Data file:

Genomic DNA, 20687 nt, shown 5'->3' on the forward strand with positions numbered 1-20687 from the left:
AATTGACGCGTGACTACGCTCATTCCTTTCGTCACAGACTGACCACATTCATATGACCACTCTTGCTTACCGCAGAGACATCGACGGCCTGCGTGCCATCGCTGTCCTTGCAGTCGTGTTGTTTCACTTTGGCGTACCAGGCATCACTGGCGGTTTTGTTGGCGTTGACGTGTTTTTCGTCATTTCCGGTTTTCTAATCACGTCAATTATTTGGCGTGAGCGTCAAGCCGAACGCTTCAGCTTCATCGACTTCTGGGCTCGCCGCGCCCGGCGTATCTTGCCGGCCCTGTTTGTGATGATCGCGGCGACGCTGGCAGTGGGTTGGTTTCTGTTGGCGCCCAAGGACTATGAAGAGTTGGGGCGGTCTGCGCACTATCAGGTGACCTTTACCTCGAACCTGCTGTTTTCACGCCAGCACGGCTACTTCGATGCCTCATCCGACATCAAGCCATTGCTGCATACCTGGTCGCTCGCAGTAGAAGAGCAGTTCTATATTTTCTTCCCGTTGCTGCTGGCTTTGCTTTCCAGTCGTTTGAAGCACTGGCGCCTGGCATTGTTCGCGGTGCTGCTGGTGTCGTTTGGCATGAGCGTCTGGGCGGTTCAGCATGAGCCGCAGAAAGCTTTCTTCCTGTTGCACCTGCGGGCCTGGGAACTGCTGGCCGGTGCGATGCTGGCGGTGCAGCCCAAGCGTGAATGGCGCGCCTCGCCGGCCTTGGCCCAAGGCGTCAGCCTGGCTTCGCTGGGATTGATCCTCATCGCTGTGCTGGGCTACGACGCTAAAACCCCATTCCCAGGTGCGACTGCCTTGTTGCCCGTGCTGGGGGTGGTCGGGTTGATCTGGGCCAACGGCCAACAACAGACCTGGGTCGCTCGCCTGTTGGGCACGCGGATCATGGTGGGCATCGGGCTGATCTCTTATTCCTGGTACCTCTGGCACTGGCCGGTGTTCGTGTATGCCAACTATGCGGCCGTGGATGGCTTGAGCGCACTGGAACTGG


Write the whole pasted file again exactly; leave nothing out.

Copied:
Genomic DNA, 20687 nt, shown 5'->3' on the forward strand with positions numbered 1-20687 from the left:
AATTGACGCGTGACTACGCTCATTCCTTTCGTCACAGACTGACCACATTCATATGACCACTCTTGCTTACCGCAGAGACATCGACGGCCTGCGTGCCATCGCTGTCCTTGCAGTCGTGTTGTTTCACTTTGGCGTACCAGGCATCACTGGCGGTTTTGTTGGCGTTGACGTGTTTTTCGTCATTTCCGGTTTTCTAATCACGTCAATTATTTGGCGTGAGCGTCAAGCCGAACGCTTCAGCTTCATCGACTTCTGGGCTCGCCGCGCCCGGCGTATCTTGCCGGCCCTGTTTGTGATGATCGCGGCGACGCTGGCAGTGGGTTGGTTTCTGTTGGCGCCCAAGGACTATGAAGAGTTGGGGCGGTCTGCGCACTATCAGGTGACCTTTACCTCGAACCTGCTGTTTTCACGCCAGCACGGCTACTTCGATGCCTCATCCGACATCAAGCCATTGCTGCATACCTGGTCGCTCGCAGTAGAAGAGCAGTTCTATATTTTCTTCCCGTTGCTGCTGGCTTTGCTTTCCAGTCGTTTGAAGCACTGGCGCCTGGCATTGTTCGCGGTGCTGCTGGTGTCGTTTGGCATGAGCGTCTGGGCGGTTCAGCATGAGCCGCAGAAAGCTTTCTTCCTGTTGCACCTGCGGGCCTGGGAACTGCTGGCCGGTGCGATGCTGGCGGTGCAGCCCAAGCGTGAATGGCGCGCCTCGCCGGCCTTGGCCCAAGGCGTCAGCCTGGCTTCGCTGGGATTGATCCTCATCGCTGTGCTGGGCTACGACGCTAAAACCCCATTCCCAGGTGCGACTGCCTTGTTGCCCGTGCTGGGGGTGGTCGGGTTGATCTGGGCCAACGGCCAACAACAGACCTGGGTCGCTCGCCTGTTGGGCACGCGGATCATGGTGGGCATCGGGCTGATCTCTTATTCCTGGTACCTCTGGCACTGGCCGGTGTTCGTGTATGCCAACTATGCGGCCGTGGATGGCTTGAGCGCACTGGAACTGG